Nasa scientist Davide Farnocchia, who was one of the first to make observations about the new interstellar comet, speaks to Down To Earth
New comet named C/2019 Q4. Photo: Gemini Observatory/NSF/AURA
On the morning of August 30, 2019 Gennady Borisov, an amateur astronomer in Crimea, was observing the sky very close to the horizon. Professional astronomers generally avoid this region as the atmospheric activity there can damage their sophisticated telescopes.
Borisov saw a bright object and immediately alerted the world through an astronomers’ forum about its cometary nature. This new object could be the first interstellar comet and only the second interstellar object after ‘Oumuamua which had stumped scientists with its undecipherable nature.
While the jury on ‘Oumuamua is still out, astronomers have a much longer period to observe the new comet named C/2019 Q4. “The new comet, C/2019 Q4, is still inbound towards the Sun, but it will remain farther than the orbit of Mars and will approach no closer to Earth than about 300 million kilometres,” said the US National Aeronautics and Space Administration (Nasa) on September 12.
Scientists around the world are already training their telescopes at the object and also publishing papers. Down to Earth spoke to Davide Farnocchia, who works with NASA’s Center for Near-Earth Object Studies at its Jet Propulsion Laboratory and was one of the first scientists to make observations of the comet. Excerpts of the interview:
Is it confirmed that the new comet is the second interstellar visitor after ‘Oumuamua?
All the data collected since its discovery on August 30 strongly suggests that this object is an interstellar visitor. We just need to keep observing this object a little longer before issuing the official confirmation.
How do scientists decide if an object is from outside the solar system?
Orbits of asteroids and comets are generally elliptical. This means that the object does not have enough energy to leave the Sun, it reaches a point of maximum distance and then solar gravity brings it back closer.
On the other hand, the velocity C/2019 Q4 gives it enough energy that the gravitational attraction of the Sun won’t be able to stop it. The orbit of C/2019 Q4 is, therefore, hyperbolic and so the object came from outside the solar system and will leave the solar system in the future.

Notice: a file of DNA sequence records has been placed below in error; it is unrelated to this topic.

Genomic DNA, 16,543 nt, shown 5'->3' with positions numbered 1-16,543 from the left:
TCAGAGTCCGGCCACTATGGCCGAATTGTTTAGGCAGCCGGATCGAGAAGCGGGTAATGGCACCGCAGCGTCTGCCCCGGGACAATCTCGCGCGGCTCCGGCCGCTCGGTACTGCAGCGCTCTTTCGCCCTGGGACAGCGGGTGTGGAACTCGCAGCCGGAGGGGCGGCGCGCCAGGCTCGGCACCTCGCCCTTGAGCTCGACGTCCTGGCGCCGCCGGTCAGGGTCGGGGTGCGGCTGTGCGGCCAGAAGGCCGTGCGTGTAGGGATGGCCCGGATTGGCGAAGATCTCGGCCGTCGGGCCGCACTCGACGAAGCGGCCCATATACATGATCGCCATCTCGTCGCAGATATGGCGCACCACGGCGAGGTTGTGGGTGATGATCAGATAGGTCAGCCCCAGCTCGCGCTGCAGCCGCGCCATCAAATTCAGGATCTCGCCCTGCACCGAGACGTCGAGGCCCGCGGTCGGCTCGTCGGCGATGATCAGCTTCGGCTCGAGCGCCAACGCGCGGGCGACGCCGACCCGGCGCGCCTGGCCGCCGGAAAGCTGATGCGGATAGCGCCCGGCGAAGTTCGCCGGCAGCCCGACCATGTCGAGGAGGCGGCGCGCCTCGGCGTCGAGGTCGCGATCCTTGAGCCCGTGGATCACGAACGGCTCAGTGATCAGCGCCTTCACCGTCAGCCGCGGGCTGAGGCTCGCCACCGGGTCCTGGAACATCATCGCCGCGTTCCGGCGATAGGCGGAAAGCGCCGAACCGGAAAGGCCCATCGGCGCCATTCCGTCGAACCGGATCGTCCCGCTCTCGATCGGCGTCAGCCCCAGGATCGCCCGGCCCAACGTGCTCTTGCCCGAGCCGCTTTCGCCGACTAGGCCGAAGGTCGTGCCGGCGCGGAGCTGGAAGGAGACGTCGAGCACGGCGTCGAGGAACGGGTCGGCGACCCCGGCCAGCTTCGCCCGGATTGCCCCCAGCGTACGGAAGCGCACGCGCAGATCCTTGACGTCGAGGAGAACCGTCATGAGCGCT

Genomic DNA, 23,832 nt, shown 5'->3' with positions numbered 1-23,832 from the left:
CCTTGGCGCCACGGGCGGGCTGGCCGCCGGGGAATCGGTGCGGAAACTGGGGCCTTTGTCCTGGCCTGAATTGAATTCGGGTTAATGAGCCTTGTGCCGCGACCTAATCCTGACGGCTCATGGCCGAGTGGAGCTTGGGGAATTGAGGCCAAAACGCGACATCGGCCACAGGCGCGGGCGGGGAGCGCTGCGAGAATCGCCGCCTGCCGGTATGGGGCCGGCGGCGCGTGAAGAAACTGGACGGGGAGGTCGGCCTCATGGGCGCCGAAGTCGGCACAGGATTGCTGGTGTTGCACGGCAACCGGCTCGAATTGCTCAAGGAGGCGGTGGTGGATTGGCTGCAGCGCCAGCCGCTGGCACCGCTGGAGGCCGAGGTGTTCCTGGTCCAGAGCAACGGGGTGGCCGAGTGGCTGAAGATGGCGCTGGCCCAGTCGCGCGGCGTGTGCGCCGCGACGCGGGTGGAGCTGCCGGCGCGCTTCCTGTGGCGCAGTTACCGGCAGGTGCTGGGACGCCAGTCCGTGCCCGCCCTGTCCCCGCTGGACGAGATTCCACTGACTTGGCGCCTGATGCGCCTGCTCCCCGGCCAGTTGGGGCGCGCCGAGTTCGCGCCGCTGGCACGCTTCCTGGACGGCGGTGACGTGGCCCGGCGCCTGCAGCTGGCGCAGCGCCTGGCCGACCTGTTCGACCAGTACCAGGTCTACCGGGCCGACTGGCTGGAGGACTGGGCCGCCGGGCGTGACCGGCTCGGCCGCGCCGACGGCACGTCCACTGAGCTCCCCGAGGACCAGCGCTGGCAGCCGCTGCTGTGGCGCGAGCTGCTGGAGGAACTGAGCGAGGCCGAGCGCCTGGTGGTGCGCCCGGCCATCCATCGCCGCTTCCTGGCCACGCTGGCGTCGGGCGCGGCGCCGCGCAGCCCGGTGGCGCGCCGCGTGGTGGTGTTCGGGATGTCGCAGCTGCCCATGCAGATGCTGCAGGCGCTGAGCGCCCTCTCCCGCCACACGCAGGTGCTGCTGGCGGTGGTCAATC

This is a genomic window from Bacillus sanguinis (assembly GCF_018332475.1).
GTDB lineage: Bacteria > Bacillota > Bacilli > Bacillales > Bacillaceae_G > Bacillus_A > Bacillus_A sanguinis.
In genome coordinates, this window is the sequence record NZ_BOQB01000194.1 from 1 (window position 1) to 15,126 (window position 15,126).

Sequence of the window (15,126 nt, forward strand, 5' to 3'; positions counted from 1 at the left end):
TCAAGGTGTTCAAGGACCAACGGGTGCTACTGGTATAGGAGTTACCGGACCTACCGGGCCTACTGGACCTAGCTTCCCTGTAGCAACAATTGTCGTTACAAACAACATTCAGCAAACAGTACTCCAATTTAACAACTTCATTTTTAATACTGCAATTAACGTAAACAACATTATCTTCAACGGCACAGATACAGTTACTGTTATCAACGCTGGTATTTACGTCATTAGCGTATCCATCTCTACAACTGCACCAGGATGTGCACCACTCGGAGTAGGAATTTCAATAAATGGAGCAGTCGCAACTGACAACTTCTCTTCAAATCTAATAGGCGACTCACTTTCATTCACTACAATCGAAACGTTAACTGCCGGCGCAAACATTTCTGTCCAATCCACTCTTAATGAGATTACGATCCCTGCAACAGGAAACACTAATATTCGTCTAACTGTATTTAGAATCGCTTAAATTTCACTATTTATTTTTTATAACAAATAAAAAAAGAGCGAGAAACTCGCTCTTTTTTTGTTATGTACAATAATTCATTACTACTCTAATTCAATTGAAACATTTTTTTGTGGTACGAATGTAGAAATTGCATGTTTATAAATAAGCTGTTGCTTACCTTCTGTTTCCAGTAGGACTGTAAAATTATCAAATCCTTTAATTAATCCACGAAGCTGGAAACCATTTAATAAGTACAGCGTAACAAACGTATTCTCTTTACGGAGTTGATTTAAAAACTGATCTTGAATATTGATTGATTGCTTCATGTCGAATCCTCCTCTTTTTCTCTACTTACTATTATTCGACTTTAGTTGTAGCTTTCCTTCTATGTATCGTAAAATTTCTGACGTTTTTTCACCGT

If it is from outside our solar system, then is it rare that two interstellar objects have been observed within two years?
We know that these objects exist: When planetary systems form a large number of planetesimals are ejected in interstellar space and some of them cross paths with our solar system.
It was just a matter of time before we started finding them. As our observing capabilities and technology improve we expect to find more in the future.
How different is C/2019 Q4 from ‘Oumuamua from what has been observed till now?
There are a few differences. The most striking is that ‘Oumuamua showed no sign of cometary activity, while C/2019 Q4 has a tail just like our own comets.
Another difference is that ‘Oumuamua came much closer to the Earth and the Sun (0.16 astronomical units and 0.25 astronomical units, respectively), while C/2019 Q4 will be much farther (2 astronomical units from both Earth and Sun).
Finally, ‘Oumuamua was detected on its outbound path and we only had little time to study it. On the other hand, C/2019 Q4 was detected on its way in and will be observable for months to come.
What do scientists plan to learn from studying the comet or any interstellar object in general?
Well, interstellar objects are the only means we have to directly analyse an object that originated outside our own solar system. The fact that these objects exist confirms our theoretical understanding of how planetary systems form.
The size of the object will be informative on the size of planetesimals that get ejected. The rotation state has implications on how chaotic the ejection process was. By collecting spectra we can understand what this object could be made of.
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